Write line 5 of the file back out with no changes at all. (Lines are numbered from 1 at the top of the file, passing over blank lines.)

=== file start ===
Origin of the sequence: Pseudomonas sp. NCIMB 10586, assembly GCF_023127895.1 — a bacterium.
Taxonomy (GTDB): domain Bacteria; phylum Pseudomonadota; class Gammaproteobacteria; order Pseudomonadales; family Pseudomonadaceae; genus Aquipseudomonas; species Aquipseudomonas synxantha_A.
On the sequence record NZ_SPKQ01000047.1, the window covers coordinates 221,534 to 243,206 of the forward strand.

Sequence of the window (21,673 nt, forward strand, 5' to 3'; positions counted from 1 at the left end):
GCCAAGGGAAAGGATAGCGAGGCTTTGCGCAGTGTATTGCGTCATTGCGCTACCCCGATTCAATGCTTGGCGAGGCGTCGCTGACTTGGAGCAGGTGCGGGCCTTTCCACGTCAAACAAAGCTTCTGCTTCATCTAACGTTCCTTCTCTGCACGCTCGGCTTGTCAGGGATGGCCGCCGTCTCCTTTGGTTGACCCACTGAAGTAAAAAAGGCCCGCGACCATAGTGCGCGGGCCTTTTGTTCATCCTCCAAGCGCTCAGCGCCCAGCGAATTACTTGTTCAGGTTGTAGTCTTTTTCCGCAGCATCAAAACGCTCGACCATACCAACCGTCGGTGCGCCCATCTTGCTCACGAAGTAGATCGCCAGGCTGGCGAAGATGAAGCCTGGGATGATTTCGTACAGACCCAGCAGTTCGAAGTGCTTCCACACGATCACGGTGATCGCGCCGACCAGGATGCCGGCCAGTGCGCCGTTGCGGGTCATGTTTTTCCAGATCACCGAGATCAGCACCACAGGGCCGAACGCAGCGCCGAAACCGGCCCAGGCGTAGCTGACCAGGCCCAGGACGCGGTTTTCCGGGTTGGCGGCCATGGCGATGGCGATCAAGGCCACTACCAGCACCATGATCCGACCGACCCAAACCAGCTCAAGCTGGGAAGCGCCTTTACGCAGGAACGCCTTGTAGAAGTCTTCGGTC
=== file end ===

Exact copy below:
GCCAAGGGAAAGGATAGCGAGGCTTTGCGCAGTGTATTGCGTCATTGCGCTACCCCGATTCAATGCTTGGCGAGGCGTCGCTGACTTGGAGCAGGTGCGGGCCTTTCCACGTCAAACAAAGCTTCTGCTTCATCTAACGTTCCTTCTCTGCACGCTCGGCTTGTCAGGGATGGCCGCCGTCTCCTTTGGTTGACCCACTGAAGTAAAAAAGGCCCGCGACCATAGTGCGCGGGCCTTTTGTTCATCCTCCAAGCGCTCAGCGCCCAGCGAATTACTTGTTCAGGTTGTAGTCTTTTTCCGCAGCATCAAAACGCTCGACCATACCAACCGTCGGTGCGCCCATCTTGCTCACGAAGTAGATCGCCAGGCTGGCGAAGATGAAGCCTGGGATGATTTCGTACAGACCCAGCAGTTCGAAGTGCTTCCACACGATCACGGTGATCGCGCCGACCAGGATGCCGGCCAGTGCGCCGTTGCGGGTCATGTTTTTCCAGATCACCGAGATCAGCACCACAGGGCCGAACGCAGCGCCGAAACCGGCCCAGGCGTAGCTGACCAGGCCCAGGACGCGGTTTTCCGGGTTGGCGGCCATGGCGATGGCGATCAAGGCCACTACCAGCACCATGATCCGACCGACCCAAACCAGCTCAAGCTGGGAAGCGCCTTTACGCAGGAACGCCTTGTAGAAGTCTTCGGTC